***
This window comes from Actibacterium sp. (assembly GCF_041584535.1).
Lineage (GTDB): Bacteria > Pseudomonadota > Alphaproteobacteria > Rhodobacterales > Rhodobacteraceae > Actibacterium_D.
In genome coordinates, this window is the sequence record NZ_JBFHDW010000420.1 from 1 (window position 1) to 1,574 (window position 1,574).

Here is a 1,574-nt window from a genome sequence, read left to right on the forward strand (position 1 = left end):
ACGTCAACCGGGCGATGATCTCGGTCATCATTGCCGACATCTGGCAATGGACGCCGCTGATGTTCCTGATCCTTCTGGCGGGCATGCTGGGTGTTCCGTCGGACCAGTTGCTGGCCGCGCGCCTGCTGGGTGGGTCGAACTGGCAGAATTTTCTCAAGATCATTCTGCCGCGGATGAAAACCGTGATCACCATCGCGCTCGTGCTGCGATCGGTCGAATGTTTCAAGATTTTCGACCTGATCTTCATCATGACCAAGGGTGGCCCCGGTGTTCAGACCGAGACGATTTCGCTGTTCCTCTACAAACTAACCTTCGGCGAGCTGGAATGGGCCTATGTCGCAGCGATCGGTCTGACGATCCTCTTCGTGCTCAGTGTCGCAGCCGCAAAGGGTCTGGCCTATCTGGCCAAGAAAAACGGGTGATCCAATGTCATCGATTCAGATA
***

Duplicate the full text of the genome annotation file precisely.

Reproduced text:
This window comes from Actibacterium sp. (assembly GCF_041584535.1).
Lineage (GTDB): Bacteria > Pseudomonadota > Alphaproteobacteria > Rhodobacterales > Rhodobacteraceae > Actibacterium_D.
In genome coordinates, this window is the sequence record NZ_JBFHDW010000420.1 from 1 (window position 1) to 1,574 (window position 1,574).

Here is a 1,574-nt window from a genome sequence, read left to right on the forward strand (position 1 = left end):
ACGTCAACCGGGCGATGATCTCGGTCATCATTGCCGACATCTGGCAATGGACGCCGCTGATGTTCCTGATCCTTCTGGCGGGCATGCTGGGTGTTCCGTCGGACCAGTTGCTGGCCGCGCGCCTGCTGGGTGGGTCGAACTGGCAGAATTTTCTCAAGATCATTCTGCCGCGGATGAAAACCGTGATCACCATCGCGCTCGTGCTGCGATCGGTCGAATGTTTCAAGATTTTCGACCTGATCTTCATCATGACCAAGGGTGGCCCCGGTGTTCAGACCGAGACGATTTCGCTGTTCCTCTACAAACTAACCTTCGGCGAGCTGGAATGGGCCTATGTCGCAGCGATCGGTCTGACGATCCTCTTCGTGCTCAGTGTCGCAGCCGCAAAGGGTCTGGCCTATCTGGCCAAGAAAAACGGGTGATCCAATGTCATCGATTCAGATA